BBA Aviation’s flight support division, which includes Signature Flight Support and airline refueler Asig, saw an 8-percent increase in revenue. “The signs of recovery in business and general aviation in North America continued, with movements up 4 percent in the first quarter,” the company noted. “Weakness continued in our other major markets, with European business and general aviation movements flat and commercial movements down 2 percent in North America and Europe.”
Between 2010 and 2012 the number of active GA aircraft declined by 6.4 percent, to 209,034 from 223,370, according to the 2012 General Aviation and Part 135 Activity Survey (GA Survey). But the FAA said that the 2012 GA Survey recorded the partial effect of the 2010 Rule for Re-Registration and Renewal of Aircraft Registration. According to the agency, the complete effect of this rule, which requires all aircraft registered in the U.S. to re-register within the three-year period from 2011 to 2013, will be noted after the 2013 survey.
While the North American business aviation market has shown signs of recovery of late, for many other parts of the world fortunes have continued to fluctuate, making for a mixed outlook for the global FBO industry. Emerging bizav markets across regions such as Asia and Africa have seen encouraging traffic growth, even if opportunities to expand FBO services in these places have been somewhat limited. Meanwhile, service providers in Europe’s more mature market have yet to see sustained recovery from flight activity dips in recent years, but there are some notable exceptions.
A roster of leading aviation officials from the Asia and the United States took the stage yesterday for the opening session of ABACE 2014, welcoming attendees and exhibitors to what Li Derun, president, Shanghai Airport Authority (SAA), called “the must-attend event” for the business aviation industry.
India’s economic downturn over the past couple of years has resulted in negative growth for general aviation there, which has “hit rock bottom,” according to Rohit Kapur, president of the country’s Business Aviation Operators Association (BAOA).
The economic downturn over the past couple of years has resulted in negative growth for Indian general aviation, which has “hit rock bottom,” according to Rohit Kapur, president of the country’s Business Aircraft Operators Association (BAOA). Nevertheless, the Indian bizav community hopes that a general election next month will result in more decisive political leadership and effect change to a regulatory environment that many agree has stifled growth in their own industry and the wider Indian economy.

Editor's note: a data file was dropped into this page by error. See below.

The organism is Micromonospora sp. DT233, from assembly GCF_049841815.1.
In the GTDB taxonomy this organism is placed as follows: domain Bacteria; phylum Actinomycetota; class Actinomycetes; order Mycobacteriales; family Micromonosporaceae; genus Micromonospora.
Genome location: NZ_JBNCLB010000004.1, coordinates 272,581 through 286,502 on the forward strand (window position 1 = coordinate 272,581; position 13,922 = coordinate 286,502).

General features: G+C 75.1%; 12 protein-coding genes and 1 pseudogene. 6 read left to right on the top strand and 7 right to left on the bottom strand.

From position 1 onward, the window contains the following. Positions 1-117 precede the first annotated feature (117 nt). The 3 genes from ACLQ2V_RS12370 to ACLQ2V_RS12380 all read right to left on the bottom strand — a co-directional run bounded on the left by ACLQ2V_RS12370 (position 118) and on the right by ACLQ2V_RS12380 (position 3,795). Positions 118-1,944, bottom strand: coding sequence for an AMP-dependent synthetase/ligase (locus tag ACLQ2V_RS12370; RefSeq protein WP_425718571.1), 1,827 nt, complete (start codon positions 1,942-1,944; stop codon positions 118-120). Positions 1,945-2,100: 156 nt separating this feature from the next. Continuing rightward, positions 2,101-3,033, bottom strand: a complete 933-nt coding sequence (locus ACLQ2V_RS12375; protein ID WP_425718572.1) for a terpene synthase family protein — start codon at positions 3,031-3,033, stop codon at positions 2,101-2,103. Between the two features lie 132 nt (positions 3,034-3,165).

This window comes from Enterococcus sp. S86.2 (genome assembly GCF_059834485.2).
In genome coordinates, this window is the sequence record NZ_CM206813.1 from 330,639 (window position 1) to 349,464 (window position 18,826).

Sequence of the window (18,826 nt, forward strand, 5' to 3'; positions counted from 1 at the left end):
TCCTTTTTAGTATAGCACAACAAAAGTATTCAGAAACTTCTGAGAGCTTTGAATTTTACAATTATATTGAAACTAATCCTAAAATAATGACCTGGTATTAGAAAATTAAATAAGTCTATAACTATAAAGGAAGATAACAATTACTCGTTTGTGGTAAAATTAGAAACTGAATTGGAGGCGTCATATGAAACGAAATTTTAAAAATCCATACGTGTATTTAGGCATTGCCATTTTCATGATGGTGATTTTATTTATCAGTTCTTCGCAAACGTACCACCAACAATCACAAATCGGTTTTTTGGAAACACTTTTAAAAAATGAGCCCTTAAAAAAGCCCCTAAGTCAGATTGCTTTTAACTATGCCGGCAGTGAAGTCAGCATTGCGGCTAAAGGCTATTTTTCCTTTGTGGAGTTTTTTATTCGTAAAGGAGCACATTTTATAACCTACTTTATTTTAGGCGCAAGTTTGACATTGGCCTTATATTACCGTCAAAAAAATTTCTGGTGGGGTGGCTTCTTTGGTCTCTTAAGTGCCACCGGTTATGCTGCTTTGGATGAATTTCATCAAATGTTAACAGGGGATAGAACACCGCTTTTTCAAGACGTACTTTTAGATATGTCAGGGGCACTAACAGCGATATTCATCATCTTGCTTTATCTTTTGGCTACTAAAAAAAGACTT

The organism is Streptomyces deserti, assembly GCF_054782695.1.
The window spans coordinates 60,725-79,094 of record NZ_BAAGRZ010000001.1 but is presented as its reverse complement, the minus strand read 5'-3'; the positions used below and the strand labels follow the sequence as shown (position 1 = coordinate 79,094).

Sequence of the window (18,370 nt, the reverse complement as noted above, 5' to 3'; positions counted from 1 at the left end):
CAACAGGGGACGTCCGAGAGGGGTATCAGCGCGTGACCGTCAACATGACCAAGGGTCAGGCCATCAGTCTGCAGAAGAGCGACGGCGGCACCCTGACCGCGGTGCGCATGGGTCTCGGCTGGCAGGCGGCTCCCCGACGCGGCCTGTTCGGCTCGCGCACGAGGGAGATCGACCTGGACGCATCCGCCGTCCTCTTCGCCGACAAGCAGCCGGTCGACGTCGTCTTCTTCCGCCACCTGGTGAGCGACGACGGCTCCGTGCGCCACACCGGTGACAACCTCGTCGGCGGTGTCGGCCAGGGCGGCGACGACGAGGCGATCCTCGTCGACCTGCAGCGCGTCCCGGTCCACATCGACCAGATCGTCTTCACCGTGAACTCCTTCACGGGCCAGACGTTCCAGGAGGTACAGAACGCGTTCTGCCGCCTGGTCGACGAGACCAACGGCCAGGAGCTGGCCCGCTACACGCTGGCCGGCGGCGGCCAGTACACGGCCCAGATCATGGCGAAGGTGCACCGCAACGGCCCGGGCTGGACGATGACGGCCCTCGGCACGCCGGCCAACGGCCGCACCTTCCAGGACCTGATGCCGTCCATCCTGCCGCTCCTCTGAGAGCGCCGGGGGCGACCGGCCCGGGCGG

The cloud over general aviation may not yet have a silver lining, but there are rays of sunshine from the increasing business use of all types of GA aircraft, which the FAA expects to expand at a faster pace than for purely personal and recreational transportation.
After growing rapidly for most of the past decade, and then slowing over the past few years, the overall general aviation aircraft market has recorded modest growth, according to the most recent shipment activity.
Business aircraft passengers flying out of UK airports are facing rate increases for air passenger duty (APD) of between 50 and 58 percent under revisions to the tax the government announced last month.
They say timing is everything, and just in time for the first large air show and general aviation aircraft fly-in of 2014 the FAA released 8130.2 (h), a draft policy that it sent to FAA field offices to help those who interact directly with general aviation to interpret 14 CFR regulations.
I often get the feeling that general aviation is the red-headed stepchild in government’s view of the aerospace industry. With apologies to the late Rodney Dangerfield, GA seems to get no respect from the federal government. There have been three comprehensive studies on aviation in the past quarter century, and a few others on narrower topics.